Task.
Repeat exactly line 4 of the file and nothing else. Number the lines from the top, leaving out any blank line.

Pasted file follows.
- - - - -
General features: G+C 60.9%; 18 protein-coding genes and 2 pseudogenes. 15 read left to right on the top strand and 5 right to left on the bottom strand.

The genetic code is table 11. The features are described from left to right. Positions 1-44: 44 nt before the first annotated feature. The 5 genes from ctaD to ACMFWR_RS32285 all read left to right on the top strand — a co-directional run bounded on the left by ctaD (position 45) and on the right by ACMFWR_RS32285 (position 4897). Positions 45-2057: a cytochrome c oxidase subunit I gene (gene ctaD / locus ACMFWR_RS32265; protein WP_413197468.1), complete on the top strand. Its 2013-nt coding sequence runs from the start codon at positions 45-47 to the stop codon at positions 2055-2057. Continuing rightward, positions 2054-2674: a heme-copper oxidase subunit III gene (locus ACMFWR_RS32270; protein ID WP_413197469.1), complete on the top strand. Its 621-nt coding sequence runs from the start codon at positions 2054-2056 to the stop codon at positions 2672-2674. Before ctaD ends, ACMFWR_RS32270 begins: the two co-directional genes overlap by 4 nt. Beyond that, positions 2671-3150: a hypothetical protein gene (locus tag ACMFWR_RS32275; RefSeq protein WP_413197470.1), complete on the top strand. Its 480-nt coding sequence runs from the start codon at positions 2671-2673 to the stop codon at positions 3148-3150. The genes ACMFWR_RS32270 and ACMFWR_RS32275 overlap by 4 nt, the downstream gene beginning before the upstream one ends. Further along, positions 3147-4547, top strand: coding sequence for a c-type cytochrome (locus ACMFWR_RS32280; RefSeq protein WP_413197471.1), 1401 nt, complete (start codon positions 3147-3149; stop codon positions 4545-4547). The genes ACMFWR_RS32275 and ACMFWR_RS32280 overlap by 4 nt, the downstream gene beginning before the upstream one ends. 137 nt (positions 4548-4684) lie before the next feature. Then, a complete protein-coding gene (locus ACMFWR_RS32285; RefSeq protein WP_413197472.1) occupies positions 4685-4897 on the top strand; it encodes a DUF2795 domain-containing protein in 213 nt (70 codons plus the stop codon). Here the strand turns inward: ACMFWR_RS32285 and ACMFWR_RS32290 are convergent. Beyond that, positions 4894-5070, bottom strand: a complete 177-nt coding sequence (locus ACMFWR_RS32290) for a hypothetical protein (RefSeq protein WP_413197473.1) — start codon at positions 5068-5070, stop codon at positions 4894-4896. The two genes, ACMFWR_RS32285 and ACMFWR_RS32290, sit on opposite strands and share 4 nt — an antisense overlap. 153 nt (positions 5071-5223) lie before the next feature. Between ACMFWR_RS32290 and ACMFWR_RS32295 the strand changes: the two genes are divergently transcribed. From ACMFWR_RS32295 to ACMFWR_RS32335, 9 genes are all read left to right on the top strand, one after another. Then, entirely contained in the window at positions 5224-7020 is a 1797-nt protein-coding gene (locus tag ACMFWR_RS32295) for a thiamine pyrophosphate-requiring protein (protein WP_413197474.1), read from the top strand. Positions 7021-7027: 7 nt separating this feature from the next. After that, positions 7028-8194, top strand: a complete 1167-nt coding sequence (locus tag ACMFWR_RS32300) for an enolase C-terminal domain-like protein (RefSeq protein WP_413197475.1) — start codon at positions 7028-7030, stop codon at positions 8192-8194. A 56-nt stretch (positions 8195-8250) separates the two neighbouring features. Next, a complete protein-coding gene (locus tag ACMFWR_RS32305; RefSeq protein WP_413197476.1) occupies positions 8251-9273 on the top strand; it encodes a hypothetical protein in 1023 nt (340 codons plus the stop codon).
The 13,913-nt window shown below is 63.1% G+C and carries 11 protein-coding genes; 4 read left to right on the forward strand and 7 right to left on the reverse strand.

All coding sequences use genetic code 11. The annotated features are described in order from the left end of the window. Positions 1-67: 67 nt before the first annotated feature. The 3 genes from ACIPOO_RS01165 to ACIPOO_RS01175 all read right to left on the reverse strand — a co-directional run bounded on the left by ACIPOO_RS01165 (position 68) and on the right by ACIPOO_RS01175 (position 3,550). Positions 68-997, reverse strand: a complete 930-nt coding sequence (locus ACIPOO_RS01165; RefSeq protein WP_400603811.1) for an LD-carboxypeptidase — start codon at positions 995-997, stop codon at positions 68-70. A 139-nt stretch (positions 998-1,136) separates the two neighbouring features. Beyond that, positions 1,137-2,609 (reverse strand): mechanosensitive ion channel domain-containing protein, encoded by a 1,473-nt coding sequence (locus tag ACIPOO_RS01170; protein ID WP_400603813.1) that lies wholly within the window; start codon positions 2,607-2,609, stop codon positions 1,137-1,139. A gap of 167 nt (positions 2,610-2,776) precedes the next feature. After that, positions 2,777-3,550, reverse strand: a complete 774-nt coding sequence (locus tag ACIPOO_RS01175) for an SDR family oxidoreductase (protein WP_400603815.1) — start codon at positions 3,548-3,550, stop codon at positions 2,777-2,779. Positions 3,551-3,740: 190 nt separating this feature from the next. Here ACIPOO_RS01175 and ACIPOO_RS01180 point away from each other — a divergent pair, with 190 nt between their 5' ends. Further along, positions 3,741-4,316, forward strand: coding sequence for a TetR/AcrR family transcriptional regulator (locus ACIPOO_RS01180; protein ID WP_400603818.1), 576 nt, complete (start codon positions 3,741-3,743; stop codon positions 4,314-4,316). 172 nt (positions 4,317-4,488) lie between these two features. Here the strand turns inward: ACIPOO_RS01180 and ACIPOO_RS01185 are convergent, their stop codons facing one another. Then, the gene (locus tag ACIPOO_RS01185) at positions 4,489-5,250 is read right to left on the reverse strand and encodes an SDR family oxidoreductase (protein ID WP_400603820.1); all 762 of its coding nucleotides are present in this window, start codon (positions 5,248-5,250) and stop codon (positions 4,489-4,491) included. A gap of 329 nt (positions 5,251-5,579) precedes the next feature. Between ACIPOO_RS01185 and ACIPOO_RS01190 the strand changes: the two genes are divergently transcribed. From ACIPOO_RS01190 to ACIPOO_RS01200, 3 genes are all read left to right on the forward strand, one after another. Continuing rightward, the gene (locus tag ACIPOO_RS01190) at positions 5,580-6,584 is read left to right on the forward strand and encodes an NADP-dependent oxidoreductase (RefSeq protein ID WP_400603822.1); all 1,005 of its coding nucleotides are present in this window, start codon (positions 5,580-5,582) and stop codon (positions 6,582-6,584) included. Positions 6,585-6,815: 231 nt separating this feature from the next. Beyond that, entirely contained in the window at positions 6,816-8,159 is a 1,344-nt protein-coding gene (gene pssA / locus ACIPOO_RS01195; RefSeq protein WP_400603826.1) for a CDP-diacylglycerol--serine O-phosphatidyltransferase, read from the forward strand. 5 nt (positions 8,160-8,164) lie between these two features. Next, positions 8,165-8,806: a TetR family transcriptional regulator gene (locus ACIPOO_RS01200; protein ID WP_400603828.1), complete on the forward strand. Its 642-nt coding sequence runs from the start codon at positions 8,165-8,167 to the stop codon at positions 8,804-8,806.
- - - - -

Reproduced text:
All coding sequences use genetic code 11. The annotated features are described in order from the left end of the window. Positions 1-67: 67 nt before the first annotated feature. The 3 genes from ACIPOO_RS01165 to ACIPOO_RS01175 all read right to left on the reverse strand — a co-directional run bounded on the left by ACIPOO_RS01165 (position 68) and on the right by ACIPOO_RS01175 (position 3,550). Positions 68-997, reverse strand: a complete 930-nt coding sequence (locus ACIPOO_RS01165; RefSeq protein WP_400603811.1) for an LD-carboxypeptidase — start codon at positions 995-997, stop codon at positions 68-70. A 139-nt stretch (positions 998-1,136) separates the two neighbouring features. Beyond that, positions 1,137-2,609 (reverse strand): mechanosensitive ion channel domain-containing protein, encoded by a 1,473-nt coding sequence (locus tag ACIPOO_RS01170; protein ID WP_400603813.1) that lies wholly within the window; start codon positions 2,607-2,609, stop codon positions 1,137-1,139. A gap of 167 nt (positions 2,610-2,776) precedes the next feature. After that, positions 2,777-3,550, reverse strand: a complete 774-nt coding sequence (locus tag ACIPOO_RS01175) for an SDR family oxidoreductase (protein WP_400603815.1) — start codon at positions 3,548-3,550, stop codon at positions 2,777-2,779. Positions 3,551-3,740: 190 nt separating this feature from the next. Here ACIPOO_RS01175 and ACIPOO_RS01180 point away from each other — a divergent pair, with 190 nt between their 5' ends. Further along, positions 3,741-4,316, forward strand: coding sequence for a TetR/AcrR family transcriptional regulator (locus ACIPOO_RS01180; protein ID WP_400603818.1), 576 nt, complete (start codon positions 3,741-3,743; stop codon positions 4,314-4,316). 172 nt (positions 4,317-4,488) lie between these two features. Here the strand turns inward: ACIPOO_RS01180 and ACIPOO_RS01185 are convergent, their stop codons facing one another. Then, the gene (locus tag ACIPOO_RS01185) at positions 4,489-5,250 is read right to left on the reverse strand and encodes an SDR family oxidoreductase (protein ID WP_400603820.1); all 762 of its coding nucleotides are present in this window, start codon (positions 5,248-5,250) and stop codon (positions 4,489-4,491) included. A gap of 329 nt (positions 5,251-5,579) precedes the next feature. Between ACIPOO_RS01185 and ACIPOO_RS01190 the strand changes: the two genes are divergently transcribed. From ACIPOO_RS01190 to ACIPOO_RS01200, 3 genes are all read left to right on the forward strand, one after another. Continuing rightward, the gene (locus tag ACIPOO_RS01190) at positions 5,580-6,584 is read left to right on the forward strand and encodes an NADP-dependent oxidoreductase (RefSeq protein ID WP_400603822.1); all 1,005 of its coding nucleotides are present in this window, start codon (positions 5,580-5,582) and stop codon (positions 6,582-6,584) included. Positions 6,585-6,815: 231 nt separating this feature from the next. Beyond that, entirely contained in the window at positions 6,816-8,159 is a 1,344-nt protein-coding gene (gene pssA / locus ACIPOO_RS01195; RefSeq protein WP_400603826.1) for a CDP-diacylglycerol--serine O-phosphatidyltransferase, read from the forward strand. 5 nt (positions 8,160-8,164) lie between these two features. Next, positions 8,165-8,806: a TetR family transcriptional regulator gene (locus ACIPOO_RS01200; protein ID WP_400603828.1), complete on the forward strand. Its 642-nt coding sequence runs from the start codon at positions 8,165-8,167 to the stop codon at positions 8,804-8,806.